COMMITTEE ON COMMODITY PROBLEMS
FOURTEENTH SESSION OF THE INTERGOVERNMENTAL GROUP ON TEA
New Delhi, India, 10 - 11 October 2001
MEDIUM-TERM OUTLOOK FOR TEA
1. At its Thirteenth Session in Ottawa, Canada, the Intergovernmental Group on Tea concluded that continued efforts to enhance the growth of demand for tea were needed to improve longer-term price prospects. The Group recommended that the Secretariat continue to analyze the longer-term trends for individual markets, both for green and black teas.
2. This document has been prepared to assist the Group in its analysis of market prospects to the year 2010. A dynamic time series model was constructed to analyze the world tea economy and provide projections on production and trade. Delegates are invited to comment on the results of the projections, particularly those for their countries and the implication of these trends on the world tea market.
3. The production and trade projections presented in this document are derived from a dynamic times series model of the world tea market. This model quantifies key market relationships on the basis of observations on the past behaviour of volumes produced and traded, prices and population and income growth. This projection methodology represents a development of that used to provide projections for previous Intergovernmental Group meetings. By exploiting additional information concerning the economics of market behaviour the revised methodology should provide a sounder basis for projections, and allow a wider range of alternative scenarios to be explored.
4. The projections presented here also include a first attempt at providing separate results for black and green tea. While the differences in demand and price trends make this a useful division, data limitations mean that the analysis of green tea markets is less detailed.
5. World black tea production is projected to increase to 2.4 million tonnes in 2010, an annual average growth rate of 1.2 percent from 2.15 million tonnes in 2000 (Table 1). This growth would result largely from the improvement in yields.
6. Most African producers are likely to see significant production growth as tea bushes reach optimum production age and production skills of small growers improve. For example, production in Kenya would grow by 2.3 percent a year from 236 300 tonnes in 2000 to 304 000 tonnes in 2010, while in Tanzania and Uganda growth rates of 1.7 percent and 2.7 percent, respectively, are expected1.
7. Most producers in Asia would experience a steady growth in production. Indonesia is expected to achieve an annual growth of 1.1 percent, from 130 600 tonnes in 2000 to 147 000 tonnes in 2010. Over the same period, production in India, the world's largest black tea producing country, is projected to grow by 2.5 percent to 1.07 million tonnes, accounting for nearly 44 percent of global production, compared to 38 percent in 2000. Tea production in Sri Lanka is projected to reach 329 000 tonnes by 2010, an annual average growth rate of 0.7 percent. Black tea production in China is expected to continue to decline to 54 000 tonnes as the balance of production shift to other teas with stronger market prospects.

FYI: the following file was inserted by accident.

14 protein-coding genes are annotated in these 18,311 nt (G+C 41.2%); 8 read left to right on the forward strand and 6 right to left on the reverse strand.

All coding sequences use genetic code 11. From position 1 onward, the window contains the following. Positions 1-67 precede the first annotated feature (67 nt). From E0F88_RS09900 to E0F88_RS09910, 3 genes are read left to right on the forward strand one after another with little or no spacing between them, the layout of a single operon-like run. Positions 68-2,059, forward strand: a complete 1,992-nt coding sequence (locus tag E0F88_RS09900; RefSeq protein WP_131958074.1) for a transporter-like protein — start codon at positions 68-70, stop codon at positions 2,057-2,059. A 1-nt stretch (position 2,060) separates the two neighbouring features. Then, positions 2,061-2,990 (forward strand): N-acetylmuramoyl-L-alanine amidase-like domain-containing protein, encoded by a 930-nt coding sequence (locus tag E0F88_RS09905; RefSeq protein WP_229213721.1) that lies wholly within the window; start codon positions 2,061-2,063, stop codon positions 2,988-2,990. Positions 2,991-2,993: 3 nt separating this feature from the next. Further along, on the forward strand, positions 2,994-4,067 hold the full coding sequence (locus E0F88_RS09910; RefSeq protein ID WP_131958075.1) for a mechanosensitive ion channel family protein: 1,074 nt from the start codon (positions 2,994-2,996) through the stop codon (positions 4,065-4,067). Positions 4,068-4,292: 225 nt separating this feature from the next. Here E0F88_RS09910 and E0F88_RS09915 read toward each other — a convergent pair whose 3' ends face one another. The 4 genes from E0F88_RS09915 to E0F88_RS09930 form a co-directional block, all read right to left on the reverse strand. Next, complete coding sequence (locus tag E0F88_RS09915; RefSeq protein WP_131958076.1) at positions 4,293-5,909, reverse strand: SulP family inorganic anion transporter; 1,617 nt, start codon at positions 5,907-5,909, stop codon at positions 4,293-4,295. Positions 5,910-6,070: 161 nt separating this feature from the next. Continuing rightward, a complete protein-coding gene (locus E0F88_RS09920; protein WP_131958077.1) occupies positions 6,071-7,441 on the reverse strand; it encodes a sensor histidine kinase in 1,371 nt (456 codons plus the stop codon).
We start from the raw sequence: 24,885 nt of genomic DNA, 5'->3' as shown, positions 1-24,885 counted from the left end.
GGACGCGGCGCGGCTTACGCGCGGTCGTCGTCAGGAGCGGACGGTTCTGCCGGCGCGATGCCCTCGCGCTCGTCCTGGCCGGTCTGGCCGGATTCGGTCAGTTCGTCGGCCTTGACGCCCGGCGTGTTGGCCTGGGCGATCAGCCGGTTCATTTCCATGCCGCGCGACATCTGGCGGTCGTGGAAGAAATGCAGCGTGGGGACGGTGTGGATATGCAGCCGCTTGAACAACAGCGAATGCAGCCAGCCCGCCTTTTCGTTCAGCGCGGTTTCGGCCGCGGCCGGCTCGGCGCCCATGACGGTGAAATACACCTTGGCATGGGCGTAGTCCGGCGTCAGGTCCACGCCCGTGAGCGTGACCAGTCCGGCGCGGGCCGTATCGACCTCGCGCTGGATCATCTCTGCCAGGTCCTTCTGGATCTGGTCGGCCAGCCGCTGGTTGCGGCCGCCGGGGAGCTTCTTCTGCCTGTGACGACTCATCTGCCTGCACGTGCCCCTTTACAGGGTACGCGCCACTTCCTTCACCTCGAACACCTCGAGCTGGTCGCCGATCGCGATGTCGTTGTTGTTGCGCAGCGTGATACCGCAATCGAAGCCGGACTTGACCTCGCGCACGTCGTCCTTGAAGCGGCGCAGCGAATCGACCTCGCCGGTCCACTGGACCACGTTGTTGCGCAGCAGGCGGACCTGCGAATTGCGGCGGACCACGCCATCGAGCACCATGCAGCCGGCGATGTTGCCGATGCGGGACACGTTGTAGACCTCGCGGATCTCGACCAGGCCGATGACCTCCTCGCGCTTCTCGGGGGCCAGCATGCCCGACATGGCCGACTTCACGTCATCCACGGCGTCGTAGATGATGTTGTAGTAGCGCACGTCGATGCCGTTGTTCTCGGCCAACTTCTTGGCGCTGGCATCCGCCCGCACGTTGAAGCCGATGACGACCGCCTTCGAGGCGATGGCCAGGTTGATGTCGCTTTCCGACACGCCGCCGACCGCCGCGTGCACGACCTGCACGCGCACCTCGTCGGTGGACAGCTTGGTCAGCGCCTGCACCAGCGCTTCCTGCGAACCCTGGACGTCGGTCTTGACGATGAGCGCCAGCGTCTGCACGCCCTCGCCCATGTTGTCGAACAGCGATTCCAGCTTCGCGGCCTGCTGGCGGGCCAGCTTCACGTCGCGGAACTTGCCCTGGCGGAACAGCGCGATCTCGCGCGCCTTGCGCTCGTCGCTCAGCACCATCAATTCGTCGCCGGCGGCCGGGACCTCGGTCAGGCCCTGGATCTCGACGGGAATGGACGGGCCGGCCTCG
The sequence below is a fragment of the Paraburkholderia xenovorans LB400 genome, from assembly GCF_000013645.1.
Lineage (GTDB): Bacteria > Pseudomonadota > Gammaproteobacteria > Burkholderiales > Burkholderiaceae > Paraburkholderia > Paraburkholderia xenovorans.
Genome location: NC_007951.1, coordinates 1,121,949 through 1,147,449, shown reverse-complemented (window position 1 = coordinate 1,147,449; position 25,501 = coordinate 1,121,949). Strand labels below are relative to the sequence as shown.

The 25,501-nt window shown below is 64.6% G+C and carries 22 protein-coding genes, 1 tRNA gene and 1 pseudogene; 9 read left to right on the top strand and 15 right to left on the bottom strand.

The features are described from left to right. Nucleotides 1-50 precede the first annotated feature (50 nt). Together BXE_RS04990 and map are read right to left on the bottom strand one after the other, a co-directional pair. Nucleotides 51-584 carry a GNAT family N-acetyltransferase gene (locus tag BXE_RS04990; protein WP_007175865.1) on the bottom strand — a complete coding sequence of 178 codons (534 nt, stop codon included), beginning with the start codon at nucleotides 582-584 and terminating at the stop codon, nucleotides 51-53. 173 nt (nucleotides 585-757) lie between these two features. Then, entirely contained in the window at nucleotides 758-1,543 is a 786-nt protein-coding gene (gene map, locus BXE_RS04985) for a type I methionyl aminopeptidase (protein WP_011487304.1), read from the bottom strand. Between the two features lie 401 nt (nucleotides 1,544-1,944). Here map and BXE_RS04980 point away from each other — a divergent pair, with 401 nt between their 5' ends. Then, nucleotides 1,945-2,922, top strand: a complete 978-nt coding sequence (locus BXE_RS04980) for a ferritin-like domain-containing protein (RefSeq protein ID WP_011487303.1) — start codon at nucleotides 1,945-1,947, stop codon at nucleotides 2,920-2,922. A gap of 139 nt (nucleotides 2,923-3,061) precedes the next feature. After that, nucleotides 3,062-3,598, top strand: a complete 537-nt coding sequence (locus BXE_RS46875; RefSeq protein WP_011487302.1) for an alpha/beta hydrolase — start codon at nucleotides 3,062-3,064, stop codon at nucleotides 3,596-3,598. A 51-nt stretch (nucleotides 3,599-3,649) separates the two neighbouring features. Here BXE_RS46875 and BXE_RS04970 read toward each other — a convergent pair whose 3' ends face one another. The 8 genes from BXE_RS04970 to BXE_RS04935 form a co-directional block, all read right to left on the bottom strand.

8. The three largest black tea producing countries, India, Kenya and Sri Lanka, are expected to account for 70 percent of the world tea production in 2010, compared to 63 percent in 2000.
9. World black tea exports in 2010 are projected at 1.12 million tonnes, reflecting an average annual increase of 1.5 percent from 1 million tonnes in 2000 (Table 2).
10. Most of this increase would take place in Africa, where production is likely to continue to grow while domestic consumption remains small. Exports from Kenya would increase by 2.6 percent annually from 208 200 tonnes in 2000 to 275 000 tonnes in 2010, giving Kenya 32 percent of global exports. Over the same period, export availability in Malawi would remain unchanged at 38 000 tonnes.
11. Most major tea exporting countries in Asia are expected to experience slight declines in exports in line with expected growth in income and population that would foster domestic consumption. For example, exports from India and Indonesia would decrease by 2.4 percent to 150 890 tonnes and by 1.1 percent to 87 000 tonnes, respectively. Conversely, exports from Sri Lanka would increase from 281 000 tonnes to 293 400 tonnes, an annual average growth rate of 0.4 percent.
12. In 2010 world net imports of black tea, a proxy for consumption would amount to 1.17 million tonnes, reflecting an average annual increase of 0.8 percent from 1.08 million tonnes in 2000 (Table 3). Net imports in the countries of the former Soviet Union would increase from 223 600 tonnes to 315 200 tonnes, an annual average growth rate of 3 percent. Pakistan would increase its net imports by 2.9 percent per year from 109 400 tonnes to 150 000 tonnes. The United States is expected to increase net imports by 1.4 percent a year to 94 300 tonnes, while Japan would increase its net imports from 18 000 to 22 000 tonnes, an annual average growth rate of 1.8 percent. On the contrary, net imports by the United Kingdom are expected to decrease by 0.6 percent annually to 125 500 tonnes. These major importers together would account for about 60 percent of global net imports.